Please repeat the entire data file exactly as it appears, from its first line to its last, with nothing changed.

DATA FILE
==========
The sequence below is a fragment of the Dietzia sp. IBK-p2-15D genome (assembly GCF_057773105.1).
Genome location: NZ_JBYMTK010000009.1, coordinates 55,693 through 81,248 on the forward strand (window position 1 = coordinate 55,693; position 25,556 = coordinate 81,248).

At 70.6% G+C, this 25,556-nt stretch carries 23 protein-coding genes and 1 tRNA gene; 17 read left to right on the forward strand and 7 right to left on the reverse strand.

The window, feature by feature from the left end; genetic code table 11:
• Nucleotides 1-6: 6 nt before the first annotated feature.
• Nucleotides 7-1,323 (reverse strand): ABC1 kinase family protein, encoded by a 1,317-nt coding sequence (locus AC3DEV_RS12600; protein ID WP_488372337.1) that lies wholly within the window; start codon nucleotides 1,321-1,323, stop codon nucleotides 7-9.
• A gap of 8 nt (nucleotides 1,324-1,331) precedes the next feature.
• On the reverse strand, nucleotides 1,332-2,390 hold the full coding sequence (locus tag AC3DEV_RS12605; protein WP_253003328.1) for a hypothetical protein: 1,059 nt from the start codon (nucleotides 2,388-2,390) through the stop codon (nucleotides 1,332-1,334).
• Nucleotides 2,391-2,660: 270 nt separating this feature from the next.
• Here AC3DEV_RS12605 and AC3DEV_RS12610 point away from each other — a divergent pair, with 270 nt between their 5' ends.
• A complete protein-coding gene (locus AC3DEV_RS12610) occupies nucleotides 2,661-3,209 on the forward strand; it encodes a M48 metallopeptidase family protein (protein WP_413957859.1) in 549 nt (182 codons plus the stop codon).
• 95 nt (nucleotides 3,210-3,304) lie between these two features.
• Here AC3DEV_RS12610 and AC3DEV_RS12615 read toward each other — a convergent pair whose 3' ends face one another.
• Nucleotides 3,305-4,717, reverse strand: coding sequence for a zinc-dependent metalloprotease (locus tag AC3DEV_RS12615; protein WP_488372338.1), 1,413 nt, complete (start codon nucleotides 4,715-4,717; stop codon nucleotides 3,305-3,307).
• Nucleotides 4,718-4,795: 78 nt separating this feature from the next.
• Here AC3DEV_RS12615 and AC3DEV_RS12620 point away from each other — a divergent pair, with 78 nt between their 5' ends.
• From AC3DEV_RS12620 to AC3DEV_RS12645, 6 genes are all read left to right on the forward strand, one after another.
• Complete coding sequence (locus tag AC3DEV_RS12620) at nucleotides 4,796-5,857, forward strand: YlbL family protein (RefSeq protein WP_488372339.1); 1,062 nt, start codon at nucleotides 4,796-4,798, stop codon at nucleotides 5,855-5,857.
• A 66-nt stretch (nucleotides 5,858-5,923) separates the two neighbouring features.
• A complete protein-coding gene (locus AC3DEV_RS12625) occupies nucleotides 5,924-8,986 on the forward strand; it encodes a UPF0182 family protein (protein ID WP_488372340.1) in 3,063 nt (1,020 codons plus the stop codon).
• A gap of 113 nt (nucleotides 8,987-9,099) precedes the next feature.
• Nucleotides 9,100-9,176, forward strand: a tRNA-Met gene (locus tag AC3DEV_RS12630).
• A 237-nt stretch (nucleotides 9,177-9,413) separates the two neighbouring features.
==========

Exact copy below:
The sequence below is a fragment of the Dietzia sp. IBK-p2-15D genome (assembly GCF_057773105.1).
Genome location: NZ_JBYMTK010000009.1, coordinates 55,693 through 81,248 on the forward strand (window position 1 = coordinate 55,693; position 25,556 = coordinate 81,248).

At 70.6% G+C, this 25,556-nt stretch carries 23 protein-coding genes and 1 tRNA gene; 17 read left to right on the forward strand and 7 right to left on the reverse strand.

The window, feature by feature from the left end; genetic code table 11:
• Nucleotides 1-6: 6 nt before the first annotated feature.
• Nucleotides 7-1,323 (reverse strand): ABC1 kinase family protein, encoded by a 1,317-nt coding sequence (locus AC3DEV_RS12600; protein ID WP_488372337.1) that lies wholly within the window; start codon nucleotides 1,321-1,323, stop codon nucleotides 7-9.
• A gap of 8 nt (nucleotides 1,324-1,331) precedes the next feature.
• On the reverse strand, nucleotides 1,332-2,390 hold the full coding sequence (locus tag AC3DEV_RS12605; protein WP_253003328.1) for a hypothetical protein: 1,059 nt from the start codon (nucleotides 2,388-2,390) through the stop codon (nucleotides 1,332-1,334).
• Nucleotides 2,391-2,660: 270 nt separating this feature from the next.
• Here AC3DEV_RS12605 and AC3DEV_RS12610 point away from each other — a divergent pair, with 270 nt between their 5' ends.
• A complete protein-coding gene (locus AC3DEV_RS12610) occupies nucleotides 2,661-3,209 on the forward strand; it encodes a M48 metallopeptidase family protein (protein WP_413957859.1) in 549 nt (182 codons plus the stop codon).
• 95 nt (nucleotides 3,210-3,304) lie between these two features.
• Here AC3DEV_RS12610 and AC3DEV_RS12615 read toward each other — a convergent pair whose 3' ends face one another.
• Nucleotides 3,305-4,717, reverse strand: coding sequence for a zinc-dependent metalloprotease (locus tag AC3DEV_RS12615; protein WP_488372338.1), 1,413 nt, complete (start codon nucleotides 4,715-4,717; stop codon nucleotides 3,305-3,307).
• Nucleotides 4,718-4,795: 78 nt separating this feature from the next.
• Here AC3DEV_RS12615 and AC3DEV_RS12620 point away from each other — a divergent pair, with 78 nt between their 5' ends.
• From AC3DEV_RS12620 to AC3DEV_RS12645, 6 genes are all read left to right on the forward strand, one after another.
• Complete coding sequence (locus tag AC3DEV_RS12620) at nucleotides 4,796-5,857, forward strand: YlbL family protein (RefSeq protein WP_488372339.1); 1,062 nt, start codon at nucleotides 4,796-4,798, stop codon at nucleotides 5,855-5,857.
• A 66-nt stretch (nucleotides 5,858-5,923) separates the two neighbouring features.
• A complete protein-coding gene (locus AC3DEV_RS12625) occupies nucleotides 5,924-8,986 on the forward strand; it encodes a UPF0182 family protein (protein ID WP_488372340.1) in 3,063 nt (1,020 codons plus the stop codon).
• A gap of 113 nt (nucleotides 8,987-9,099) precedes the next feature.
• Nucleotides 9,100-9,176, forward strand: a tRNA-Met gene (locus tag AC3DEV_RS12630).
• A 237-nt stretch (nucleotides 9,177-9,413) separates the two neighbouring features.